There seem to be a rash of graphic novels out lately, and more are on the horizon. And now, they seem to be following their texty cousins into the digital realm.
In the latest twist, Drawn & Quarterly, the Canadian graphic novel publisher, will digitize two graphic works by cartoonist Chester Brown, the industry trade magazine Publisher’s Weekly reports. One of them is Brown’s well-known account of the Métis hero Louis Riel’s life.
D&Q’s first digital project, a non-exclusive deal, was done in conjunction with Kobo, the Canadian e-book retailer.
Originally published in 2006, Louis Riel: A Comic Strip Biography won a Harvey Award for graphic nonfiction, and was dubbed by Publisher’s Weekly as “a strong contender for the best graphic novel ever” because of its artful telling of the life story of Riel, a founder of Manitoba, who led the 1869–70 Red River Rebellion between the Métis and the Canadian government. He is considered a hero by the mixed-race group for his leadership roles in that and the North-West Rebellion of 1885. He was executed in 1885 for treason by the Canadian government.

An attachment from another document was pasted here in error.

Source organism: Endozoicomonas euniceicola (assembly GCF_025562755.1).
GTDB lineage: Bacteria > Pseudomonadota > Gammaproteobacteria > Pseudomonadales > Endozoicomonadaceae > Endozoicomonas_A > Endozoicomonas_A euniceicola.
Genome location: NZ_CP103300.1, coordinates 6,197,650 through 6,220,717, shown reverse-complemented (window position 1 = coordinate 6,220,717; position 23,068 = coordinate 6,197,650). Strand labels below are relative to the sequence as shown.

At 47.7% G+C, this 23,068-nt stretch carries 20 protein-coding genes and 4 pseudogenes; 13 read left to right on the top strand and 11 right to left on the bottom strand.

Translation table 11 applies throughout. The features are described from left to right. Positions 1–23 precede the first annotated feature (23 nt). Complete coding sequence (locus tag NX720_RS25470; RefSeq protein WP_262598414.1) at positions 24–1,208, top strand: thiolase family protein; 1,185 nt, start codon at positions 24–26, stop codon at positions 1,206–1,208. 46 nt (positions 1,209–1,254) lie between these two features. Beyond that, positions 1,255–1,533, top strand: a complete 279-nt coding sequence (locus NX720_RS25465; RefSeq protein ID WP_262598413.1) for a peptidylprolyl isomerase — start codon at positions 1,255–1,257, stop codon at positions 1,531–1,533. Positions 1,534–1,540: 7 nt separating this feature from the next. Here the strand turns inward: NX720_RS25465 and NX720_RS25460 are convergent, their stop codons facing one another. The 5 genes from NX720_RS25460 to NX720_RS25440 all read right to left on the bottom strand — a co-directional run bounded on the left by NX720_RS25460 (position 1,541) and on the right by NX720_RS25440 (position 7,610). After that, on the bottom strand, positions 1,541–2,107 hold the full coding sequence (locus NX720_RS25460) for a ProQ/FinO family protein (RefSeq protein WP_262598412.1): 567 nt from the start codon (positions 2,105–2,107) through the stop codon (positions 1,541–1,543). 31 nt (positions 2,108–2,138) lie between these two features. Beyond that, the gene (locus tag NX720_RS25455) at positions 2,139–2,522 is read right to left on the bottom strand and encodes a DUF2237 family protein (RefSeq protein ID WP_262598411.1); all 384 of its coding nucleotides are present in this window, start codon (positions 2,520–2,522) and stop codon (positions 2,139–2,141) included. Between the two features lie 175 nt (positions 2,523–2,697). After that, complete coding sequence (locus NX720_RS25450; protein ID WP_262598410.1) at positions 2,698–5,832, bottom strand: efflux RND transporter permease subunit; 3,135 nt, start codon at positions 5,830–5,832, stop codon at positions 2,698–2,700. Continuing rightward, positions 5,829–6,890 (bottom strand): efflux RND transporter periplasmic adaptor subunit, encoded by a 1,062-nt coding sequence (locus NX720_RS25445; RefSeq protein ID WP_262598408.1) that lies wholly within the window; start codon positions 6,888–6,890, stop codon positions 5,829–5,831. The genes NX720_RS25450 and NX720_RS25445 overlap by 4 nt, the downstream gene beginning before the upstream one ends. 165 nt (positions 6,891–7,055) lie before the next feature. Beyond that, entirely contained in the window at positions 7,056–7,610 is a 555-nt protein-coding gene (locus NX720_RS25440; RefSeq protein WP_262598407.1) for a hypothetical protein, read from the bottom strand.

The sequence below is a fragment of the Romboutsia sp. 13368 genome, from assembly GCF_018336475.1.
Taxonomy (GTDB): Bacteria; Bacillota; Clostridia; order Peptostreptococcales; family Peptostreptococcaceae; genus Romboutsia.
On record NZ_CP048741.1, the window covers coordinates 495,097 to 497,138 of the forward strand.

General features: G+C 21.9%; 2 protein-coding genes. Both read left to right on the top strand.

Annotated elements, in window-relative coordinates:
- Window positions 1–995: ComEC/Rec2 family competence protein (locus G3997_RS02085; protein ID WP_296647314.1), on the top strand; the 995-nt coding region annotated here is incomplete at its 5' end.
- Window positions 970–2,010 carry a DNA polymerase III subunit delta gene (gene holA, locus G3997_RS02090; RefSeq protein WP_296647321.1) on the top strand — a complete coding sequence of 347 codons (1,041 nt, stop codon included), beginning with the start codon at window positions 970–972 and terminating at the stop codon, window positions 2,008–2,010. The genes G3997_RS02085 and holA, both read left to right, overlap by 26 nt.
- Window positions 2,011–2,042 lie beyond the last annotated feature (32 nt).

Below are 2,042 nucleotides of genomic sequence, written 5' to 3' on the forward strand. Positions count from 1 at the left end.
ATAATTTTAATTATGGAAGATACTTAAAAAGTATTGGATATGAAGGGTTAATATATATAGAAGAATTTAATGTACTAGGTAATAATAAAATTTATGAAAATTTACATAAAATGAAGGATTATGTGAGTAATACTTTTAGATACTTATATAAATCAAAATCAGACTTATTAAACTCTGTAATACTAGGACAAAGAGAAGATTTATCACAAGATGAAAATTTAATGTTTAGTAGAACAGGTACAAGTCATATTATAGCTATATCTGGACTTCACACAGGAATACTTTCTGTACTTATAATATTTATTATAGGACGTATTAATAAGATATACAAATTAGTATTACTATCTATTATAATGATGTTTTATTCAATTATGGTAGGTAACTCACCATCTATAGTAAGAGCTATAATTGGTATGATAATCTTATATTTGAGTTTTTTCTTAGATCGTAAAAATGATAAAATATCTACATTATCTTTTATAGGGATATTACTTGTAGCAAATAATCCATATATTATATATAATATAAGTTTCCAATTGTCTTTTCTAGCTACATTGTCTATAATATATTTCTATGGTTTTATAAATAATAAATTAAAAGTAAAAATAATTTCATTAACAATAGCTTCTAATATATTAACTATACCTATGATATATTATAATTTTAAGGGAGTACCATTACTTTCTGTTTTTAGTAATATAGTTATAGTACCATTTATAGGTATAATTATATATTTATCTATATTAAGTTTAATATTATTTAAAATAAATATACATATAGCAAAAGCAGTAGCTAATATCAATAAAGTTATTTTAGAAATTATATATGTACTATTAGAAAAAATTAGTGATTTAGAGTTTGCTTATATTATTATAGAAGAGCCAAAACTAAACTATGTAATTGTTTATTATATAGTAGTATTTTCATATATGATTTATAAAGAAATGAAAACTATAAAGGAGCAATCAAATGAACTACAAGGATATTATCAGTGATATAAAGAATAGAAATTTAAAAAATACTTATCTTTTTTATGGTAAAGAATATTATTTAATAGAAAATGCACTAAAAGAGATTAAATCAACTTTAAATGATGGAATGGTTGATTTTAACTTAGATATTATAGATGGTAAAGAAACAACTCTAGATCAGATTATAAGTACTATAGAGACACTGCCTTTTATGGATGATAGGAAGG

“While the book concerns imperialism, empire, nationalism and the chaos that results, Brown maintains a still, almost silent atmosphere. He brilliantly renders a lengthy courtroom sequence by setting figures against a black background, heightening the tension of the events by employing minimal effects. Even the battle scenes are subdued,” Publisher’s Weekly said in its review at the time of release. “All of this will hook readers’ minds and eyes, but never tell them what to think or feel. Instead, Brown calmly lets his story unfold, making the reading process deeply affecting. This is an ingenious comic and a major achievement.”
This graphic e-book came together fortuitously, Publisher’s Weekly said.
“Many people assumed we would never do e-books,” D&Q associate publisher Peggy Burns told the trade publication. “We were open to the idea, but wanted to approach it cautiously.”
She said Brown himself was part of the impetus.
“This past fall, we had a fortuitous series of events that brought the project to the foreground,” Burns said. “Chester voiced his desire for e-books, CBC Canada Reads shortlisted Louis Riel in its top-ten for its annual contest, and most importantly, fellow Canadian company Kobo inquired if we would consider e-books.”